But the test of any design is its livability factor after the clients settle in, and this is where Matt’s attention to detail has future-proofed the re-imagined Queenslander. “Every room is used, no room is arbitrary and they’re all the right size,” says Matthew. “I think that’s a real achievement.”Arcke arcke.com.au Photography by Scott Burrows Dissection Information Birch ply feature ceilings throughout Hexagonal encaustic concrete tiles from Popham Design Exterior timber finish Dulux Intergrain Blue Mottle Bricks from Lincoln Brickworks Joinery finishes and kitchen island finish Dulux Integrain Buch stools from Great Dane Furniture Recovered pink occasional chair and ottoman in library Kav Pendants over kitchen island from Dezion Studio Droplet Pendant over banquette by Viktor Legin Vogue Ceramica backsplash and bathroom tiles from Classic Ceramics Louvres from Breezeway Louvre Windows Duravit bathroom sinks from Bathe We think you might also like Buderim House by Norman Richardsabc
Romance was where it all began for Vince Lim and Elaine Lu. They met while studying architecture at Cornell University, New York, and they’re now partners in work as well as in life, having established multidisciplinary design studio Lim + Lu in Hong Kong in 2015.
“We didn’t know each other’s design aesthetic prior to working together,” says Vince. “We started dating and then down the road, we said. We should do something together. Which could have been risky, but it worked out nicely.”
So nicely, in fact, that in 2017 Maison & Objet named their studio one of five winners of the trade fair’s Rising Asian Talents award.
Their star has risen rapidly, especially so considering they only arrived back in Hong Kong and set up Lim + Lu two years prior. The duo readily admits that one project is responsible for their success: their own home. This 112-square-metre space has attracted plenty of attention from media and prospective clients. And no wonder: it’s fresh and alive with colour – soft, Scandinavian pinks, rich, cobalt blues and cosy emerald greens – and a poster child for the kind of multi-purpose spaces compact home owners need.
The pair used partitions in their flat to create flexible spaces that can be used in a number of ways. Take, for example, the study-slash-dining-room-slash-guest-room. Coming off the living room, this space features a table, chairs and a pullout daybed that’s part of Lim + Lu’s Mass series. Here, sliding doors allow the pair to open up or close off this room, depending on their needs.
“It’s all about versatile and flexible spaces and objects,” says Vince. “An overarching theme for us is designing objects and spaces that encourage interaction and curiosity. Nothing should be static.”
“That’s how our thought process begins,” explains Elaine. Indeed, it’s how they worked when Tai Ping commissioned them to create a carpet for the residential market. “Our first thought was how do we break with the typical, static carpet that never moves?” She continues: “We designed the carpet in geometric shapes, creating three different modules that users can reconfigure for different spaces.”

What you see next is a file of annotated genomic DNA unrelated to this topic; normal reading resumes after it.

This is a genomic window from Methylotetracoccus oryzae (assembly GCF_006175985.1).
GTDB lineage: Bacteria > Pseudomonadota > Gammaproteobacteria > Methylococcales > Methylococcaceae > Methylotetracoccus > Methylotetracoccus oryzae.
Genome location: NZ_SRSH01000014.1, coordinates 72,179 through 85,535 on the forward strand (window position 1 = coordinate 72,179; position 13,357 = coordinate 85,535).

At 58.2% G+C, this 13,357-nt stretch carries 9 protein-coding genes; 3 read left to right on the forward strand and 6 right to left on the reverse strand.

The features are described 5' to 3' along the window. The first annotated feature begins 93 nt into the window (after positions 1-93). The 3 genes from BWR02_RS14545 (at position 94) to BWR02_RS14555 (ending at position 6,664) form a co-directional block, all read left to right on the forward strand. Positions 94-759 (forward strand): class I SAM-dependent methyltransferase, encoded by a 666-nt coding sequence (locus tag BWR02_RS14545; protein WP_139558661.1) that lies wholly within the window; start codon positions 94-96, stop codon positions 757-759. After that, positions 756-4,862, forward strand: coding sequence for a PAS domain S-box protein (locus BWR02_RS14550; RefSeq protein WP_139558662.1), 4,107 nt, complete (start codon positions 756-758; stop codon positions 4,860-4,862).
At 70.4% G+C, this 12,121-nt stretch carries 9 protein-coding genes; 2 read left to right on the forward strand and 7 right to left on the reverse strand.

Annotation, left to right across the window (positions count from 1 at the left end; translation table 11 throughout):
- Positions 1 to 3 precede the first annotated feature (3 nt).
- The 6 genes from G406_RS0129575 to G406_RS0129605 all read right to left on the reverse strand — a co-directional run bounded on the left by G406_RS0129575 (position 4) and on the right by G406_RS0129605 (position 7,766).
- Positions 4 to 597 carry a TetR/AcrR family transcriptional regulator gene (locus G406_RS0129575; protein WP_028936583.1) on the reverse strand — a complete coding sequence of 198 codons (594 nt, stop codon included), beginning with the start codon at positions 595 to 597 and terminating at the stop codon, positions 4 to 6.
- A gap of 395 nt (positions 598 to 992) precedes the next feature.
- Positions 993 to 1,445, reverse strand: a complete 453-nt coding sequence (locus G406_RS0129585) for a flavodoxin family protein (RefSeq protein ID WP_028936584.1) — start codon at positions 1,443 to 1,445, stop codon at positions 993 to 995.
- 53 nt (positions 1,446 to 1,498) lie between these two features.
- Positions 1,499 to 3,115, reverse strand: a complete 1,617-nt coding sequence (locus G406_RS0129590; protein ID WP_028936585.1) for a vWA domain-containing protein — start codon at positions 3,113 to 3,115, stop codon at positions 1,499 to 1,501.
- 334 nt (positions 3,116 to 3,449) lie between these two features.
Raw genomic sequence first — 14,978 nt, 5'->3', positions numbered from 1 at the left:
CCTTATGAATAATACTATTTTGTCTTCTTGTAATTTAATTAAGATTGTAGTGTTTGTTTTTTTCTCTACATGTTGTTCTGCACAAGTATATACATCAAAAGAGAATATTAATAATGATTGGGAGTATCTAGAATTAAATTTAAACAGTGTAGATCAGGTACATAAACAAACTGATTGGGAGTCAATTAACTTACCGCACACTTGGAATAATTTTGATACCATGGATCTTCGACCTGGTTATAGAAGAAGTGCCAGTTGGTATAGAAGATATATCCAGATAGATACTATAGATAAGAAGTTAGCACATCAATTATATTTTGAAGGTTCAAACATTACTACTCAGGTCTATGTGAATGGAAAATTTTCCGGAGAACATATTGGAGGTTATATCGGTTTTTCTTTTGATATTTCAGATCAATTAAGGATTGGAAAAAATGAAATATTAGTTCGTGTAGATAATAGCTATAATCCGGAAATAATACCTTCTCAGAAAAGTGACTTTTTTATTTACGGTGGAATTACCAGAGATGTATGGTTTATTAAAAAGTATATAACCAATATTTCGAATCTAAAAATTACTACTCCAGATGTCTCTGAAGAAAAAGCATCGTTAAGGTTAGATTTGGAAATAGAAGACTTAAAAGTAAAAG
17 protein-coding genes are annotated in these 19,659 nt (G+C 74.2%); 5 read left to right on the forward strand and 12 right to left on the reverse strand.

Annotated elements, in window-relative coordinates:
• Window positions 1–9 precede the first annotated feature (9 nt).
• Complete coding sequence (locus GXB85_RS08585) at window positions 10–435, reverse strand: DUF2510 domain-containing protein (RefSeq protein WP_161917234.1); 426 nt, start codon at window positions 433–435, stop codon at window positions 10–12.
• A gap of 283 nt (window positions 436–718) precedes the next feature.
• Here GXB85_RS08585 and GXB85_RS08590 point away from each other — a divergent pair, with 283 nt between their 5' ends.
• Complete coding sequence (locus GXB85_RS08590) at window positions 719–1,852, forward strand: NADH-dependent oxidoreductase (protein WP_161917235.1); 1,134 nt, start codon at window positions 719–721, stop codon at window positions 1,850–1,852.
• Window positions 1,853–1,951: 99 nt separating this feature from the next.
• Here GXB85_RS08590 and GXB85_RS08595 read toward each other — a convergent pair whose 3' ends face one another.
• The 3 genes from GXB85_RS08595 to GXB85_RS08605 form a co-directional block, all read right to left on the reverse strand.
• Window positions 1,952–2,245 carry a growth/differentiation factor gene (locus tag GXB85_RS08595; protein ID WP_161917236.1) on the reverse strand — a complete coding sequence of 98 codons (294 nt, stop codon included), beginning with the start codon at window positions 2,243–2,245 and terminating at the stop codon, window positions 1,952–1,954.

The result is Reform, a curvaceous carpet made up of overlapping circles in different textures and in shades of pastel pink and blue, and, like many of their other pieces, it has a place in their home – on the floor of their bedroom.
“A lot of the prototypes end up living in our home. We keep refining them and changing them,” says Vince.
There’s the paneled coffee table, the modular sofa and the bathroom mirror – all of these are original Lim + Lu creations, and all of them are designed with flexibility in mind. The Lunar mirror is “a vanity mirror for two”, says Vince; divided into two halves, it’s designed so that Vince can use the mirror on his side while Elaine uses the cabinet on her side.
Then there’s the Mass sofa: it can be configured in multiple ways, with cushions that can be positioned on different parts of the brass base, giving the user a range of options when it comes to table surfaces and seating arrangements.
This piece is now in production, snapped up by Danish brand New Works after they saw it in a story about Vince and Elaine’s home. “They reached out and said they wanted to develop a range of seating based on this concept,” says Elaine.
Furniture was where Elaine and Vince’s working relationship began back in New York. Elaine was working at Robert A.M. Stern Architects, and Vince was at Kohn Pedersen Fox. “At large corporate offices, the work can be really interesting, but what you’re handling can be really mundane. So we wanted a creative outlet,” says Vince.
“We started designing pieces of furniture on the side. In 2014 we decided to exhibit at ICFF (International Contemporary Furniture Fair) in New York. We had positive feedback, but we knew we could go much further with them.”
Their desire to take their furniture to the next level is what led them to Hong Kong. “We were fabricating in China – it’s too expensive in New York – and we realised we needed to be on the ground,” says Vince.
“We also wanted to be part of the first wave,” he continues. “With M+ [the much-talked about visual culture museum, which is being designed by Herzog and de Meuron] opening up here and Art Basel happening over the last couple of years, I think there’s a growing awareness in Hong Kong of art, design and creative industries.”
“China’s design awareness is also growing so fast,” says Elaine. Perhaps that’s why Lim + Lu is getting so much work in China. “Right now we’re working on a food and beverage project in China and a series of stores there too,” she adds.
With so much work on the table, do Elaine and Vince ever take a break?
Apparently not. “We don’t have an off switch,” says Vince. “It’s hard to differentiate when you’re working on the clock and when you’re not working. Even when we go out on a regular date, we’re looking around us and we’re saying, Oh that’s really nice, we should use that in our next project.”
“People always ask us, How are you married and working together? Do you talk about anything other than design? – Not really!” says Elaine. “Design doesn’t just enrich our lives… it is our lives.”
Lim + Lu limandlu.comPhotography by Michelle Proctor and Nirut Benjabanpot We think you might also like Residence HM by Lim + Luabc